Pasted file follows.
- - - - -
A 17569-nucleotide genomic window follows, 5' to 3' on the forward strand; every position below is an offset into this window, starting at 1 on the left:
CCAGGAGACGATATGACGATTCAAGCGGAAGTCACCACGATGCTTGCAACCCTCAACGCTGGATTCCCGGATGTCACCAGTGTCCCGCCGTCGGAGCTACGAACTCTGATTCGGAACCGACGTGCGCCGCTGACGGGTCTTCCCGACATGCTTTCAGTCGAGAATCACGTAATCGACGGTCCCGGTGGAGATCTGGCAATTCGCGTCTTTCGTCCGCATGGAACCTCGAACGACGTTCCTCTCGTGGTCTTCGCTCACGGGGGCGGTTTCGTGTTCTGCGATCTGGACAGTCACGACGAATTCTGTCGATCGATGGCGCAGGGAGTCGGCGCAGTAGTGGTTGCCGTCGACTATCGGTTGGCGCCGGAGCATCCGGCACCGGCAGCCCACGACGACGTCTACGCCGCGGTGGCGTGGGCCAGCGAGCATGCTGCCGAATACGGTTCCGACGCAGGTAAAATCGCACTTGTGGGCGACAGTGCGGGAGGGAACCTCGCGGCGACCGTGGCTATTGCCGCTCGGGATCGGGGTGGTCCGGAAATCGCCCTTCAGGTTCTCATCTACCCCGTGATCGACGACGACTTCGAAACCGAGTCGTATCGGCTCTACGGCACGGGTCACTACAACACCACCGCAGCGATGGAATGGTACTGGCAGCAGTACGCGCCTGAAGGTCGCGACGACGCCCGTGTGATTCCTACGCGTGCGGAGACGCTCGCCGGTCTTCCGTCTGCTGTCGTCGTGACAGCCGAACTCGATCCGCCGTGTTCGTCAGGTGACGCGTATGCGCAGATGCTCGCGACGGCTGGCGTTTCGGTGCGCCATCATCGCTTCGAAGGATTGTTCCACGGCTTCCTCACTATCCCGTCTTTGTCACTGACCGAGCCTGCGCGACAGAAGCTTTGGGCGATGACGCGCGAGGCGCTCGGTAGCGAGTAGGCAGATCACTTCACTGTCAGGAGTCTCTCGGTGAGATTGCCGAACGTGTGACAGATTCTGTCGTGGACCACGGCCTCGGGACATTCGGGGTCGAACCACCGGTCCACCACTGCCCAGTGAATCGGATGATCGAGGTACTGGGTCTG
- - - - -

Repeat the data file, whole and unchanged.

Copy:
A 17569-nucleotide genomic window follows, 5' to 3' on the forward strand; every position below is an offset into this window, starting at 1 on the left:
CCAGGAGACGATATGACGATTCAAGCGGAAGTCACCACGATGCTTGCAACCCTCAACGCTGGATTCCCGGATGTCACCAGTGTCCCGCCGTCGGAGCTACGAACTCTGATTCGGAACCGACGTGCGCCGCTGACGGGTCTTCCCGACATGCTTTCAGTCGAGAATCACGTAATCGACGGTCCCGGTGGAGATCTGGCAATTCGCGTCTTTCGTCCGCATGGAACCTCGAACGACGTTCCTCTCGTGGTCTTCGCTCACGGGGGCGGTTTCGTGTTCTGCGATCTGGACAGTCACGACGAATTCTGTCGATCGATGGCGCAGGGAGTCGGCGCAGTAGTGGTTGCCGTCGACTATCGGTTGGCGCCGGAGCATCCGGCACCGGCAGCCCACGACGACGTCTACGCCGCGGTGGCGTGGGCCAGCGAGCATGCTGCCGAATACGGTTCCGACGCAGGTAAAATCGCACTTGTGGGCGACAGTGCGGGAGGGAACCTCGCGGCGACCGTGGCTATTGCCGCTCGGGATCGGGGTGGTCCGGAAATCGCCCTTCAGGTTCTCATCTACCCCGTGATCGACGACGACTTCGAAACCGAGTCGTATCGGCTCTACGGCACGGGTCACTACAACACCACCGCAGCGATGGAATGGTACTGGCAGCAGTACGCGCCTGAAGGTCGCGACGACGCCCGTGTGATTCCTACGCGTGCGGAGACGCTCGCCGGTCTTCCGTCTGCTGTCGTCGTGACAGCCGAACTCGATCCGCCGTGTTCGTCAGGTGACGCGTATGCGCAGATGCTCGCGACGGCTGGCGTTTCGGTGCGCCATCATCGCTTCGAAGGATTGTTCCACGGCTTCCTCACTATCCCGTCTTTGTCACTGACCGAGCCTGCGCGACAGAAGCTTTGGGCGATGACGCGCGAGGCGCTCGGTAGCGAGTAGGCAGATCACTTCACTGTCAGGAGTCTCTCGGTGAGATTGCCGAACGTGTGACAGATTCTGTCGTGGACCACGGCCTCGGGACATTCGGGGTCGAACCACCGGTCCACCACTGCCCAGTGAATCGGATGATCGAGGTACTGGGTCTG